Waters to Freedom
The geographic location of the Chesapeake Bay offered numerous opportunities for bold or fortunate slaves to seize their freedom. The Underground Railroad thrived in seaports such as Norfolk and Baltimore. If runaway slaves reached Philadelphia, they could be guided further north where sympathetic citizens and favorable laws offered some protection from continued enslavement. Some slaves were able to purchase their freedom through maritime work. With the blessing of local authorities, other slaves and free blacks sailed from the Chesapeake Bay to settle in Haiti and Liberia in search of a better life.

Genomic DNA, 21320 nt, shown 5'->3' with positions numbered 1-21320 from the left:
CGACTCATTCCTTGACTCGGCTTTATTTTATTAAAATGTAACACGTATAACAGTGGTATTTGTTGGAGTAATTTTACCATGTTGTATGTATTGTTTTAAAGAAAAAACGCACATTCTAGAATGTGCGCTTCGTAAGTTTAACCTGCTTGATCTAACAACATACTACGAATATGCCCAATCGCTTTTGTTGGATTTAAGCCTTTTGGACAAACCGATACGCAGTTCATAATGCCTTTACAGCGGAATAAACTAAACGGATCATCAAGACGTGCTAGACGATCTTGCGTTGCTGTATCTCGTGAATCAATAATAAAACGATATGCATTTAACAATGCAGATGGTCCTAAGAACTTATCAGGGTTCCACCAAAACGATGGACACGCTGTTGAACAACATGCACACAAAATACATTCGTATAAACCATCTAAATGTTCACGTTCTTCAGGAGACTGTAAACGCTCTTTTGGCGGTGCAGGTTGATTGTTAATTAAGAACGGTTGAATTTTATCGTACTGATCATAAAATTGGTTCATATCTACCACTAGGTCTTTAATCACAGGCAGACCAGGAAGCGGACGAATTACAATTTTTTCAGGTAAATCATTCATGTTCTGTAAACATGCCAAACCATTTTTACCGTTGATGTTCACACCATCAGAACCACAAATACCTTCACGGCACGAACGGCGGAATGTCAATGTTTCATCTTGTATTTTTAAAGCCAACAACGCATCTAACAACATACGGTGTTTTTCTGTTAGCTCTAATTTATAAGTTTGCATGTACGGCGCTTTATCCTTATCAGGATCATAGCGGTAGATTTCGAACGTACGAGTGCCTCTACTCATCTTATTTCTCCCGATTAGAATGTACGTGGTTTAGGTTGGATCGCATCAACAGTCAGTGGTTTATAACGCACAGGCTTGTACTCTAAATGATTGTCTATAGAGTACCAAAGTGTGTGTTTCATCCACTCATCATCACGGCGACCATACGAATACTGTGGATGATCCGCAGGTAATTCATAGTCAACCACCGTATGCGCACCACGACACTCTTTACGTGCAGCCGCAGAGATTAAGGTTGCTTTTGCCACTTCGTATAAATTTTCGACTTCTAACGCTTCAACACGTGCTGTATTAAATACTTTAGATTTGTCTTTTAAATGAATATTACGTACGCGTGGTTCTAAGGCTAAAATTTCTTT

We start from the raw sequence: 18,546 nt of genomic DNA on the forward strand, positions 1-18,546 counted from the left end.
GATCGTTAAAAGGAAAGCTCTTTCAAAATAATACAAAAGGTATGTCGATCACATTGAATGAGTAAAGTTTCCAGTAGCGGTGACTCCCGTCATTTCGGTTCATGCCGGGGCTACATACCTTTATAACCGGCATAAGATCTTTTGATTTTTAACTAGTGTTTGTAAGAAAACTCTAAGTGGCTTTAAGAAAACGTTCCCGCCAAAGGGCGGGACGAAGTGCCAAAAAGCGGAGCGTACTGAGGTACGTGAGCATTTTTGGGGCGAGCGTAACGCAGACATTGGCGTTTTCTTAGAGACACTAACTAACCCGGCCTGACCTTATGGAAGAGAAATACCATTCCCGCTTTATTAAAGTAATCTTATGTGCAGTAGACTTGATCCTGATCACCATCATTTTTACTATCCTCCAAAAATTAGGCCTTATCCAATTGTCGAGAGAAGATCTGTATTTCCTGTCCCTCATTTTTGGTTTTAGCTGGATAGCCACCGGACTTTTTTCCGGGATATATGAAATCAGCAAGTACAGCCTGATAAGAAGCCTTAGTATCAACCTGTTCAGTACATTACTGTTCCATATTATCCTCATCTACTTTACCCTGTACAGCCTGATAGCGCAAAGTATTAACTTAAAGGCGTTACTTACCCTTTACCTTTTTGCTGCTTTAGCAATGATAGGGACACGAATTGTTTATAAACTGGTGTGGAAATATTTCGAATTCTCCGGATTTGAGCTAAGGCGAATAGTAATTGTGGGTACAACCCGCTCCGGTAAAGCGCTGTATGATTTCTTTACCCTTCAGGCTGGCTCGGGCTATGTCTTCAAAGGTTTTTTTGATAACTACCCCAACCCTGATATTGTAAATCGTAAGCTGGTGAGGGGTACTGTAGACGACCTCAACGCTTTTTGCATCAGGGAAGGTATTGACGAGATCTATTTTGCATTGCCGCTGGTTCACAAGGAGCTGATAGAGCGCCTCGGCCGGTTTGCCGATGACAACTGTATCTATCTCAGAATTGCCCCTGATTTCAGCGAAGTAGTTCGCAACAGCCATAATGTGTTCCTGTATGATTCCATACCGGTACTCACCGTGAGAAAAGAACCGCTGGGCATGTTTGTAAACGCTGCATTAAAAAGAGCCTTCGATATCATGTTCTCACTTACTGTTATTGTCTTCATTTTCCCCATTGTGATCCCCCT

Olaudah Equiano authored one of the best-known slave narratives. In the 1750s, he spent his boyhood working on a Chesapeake plantation. Fatefully, Michael H. Pascal, master of the Industrious Bee, purchased Equiano as a present for friends in England. Pascal renamed the young slave Gustavus Vassa. On board the Bee, the slave learned the sailor's trade. Through personal enterprise, Equiano earned enough money to purchase his own freedom. After decades at sea, he settled in England. Before his death in 1797, his autobiography was reprinted in eight separate editions.
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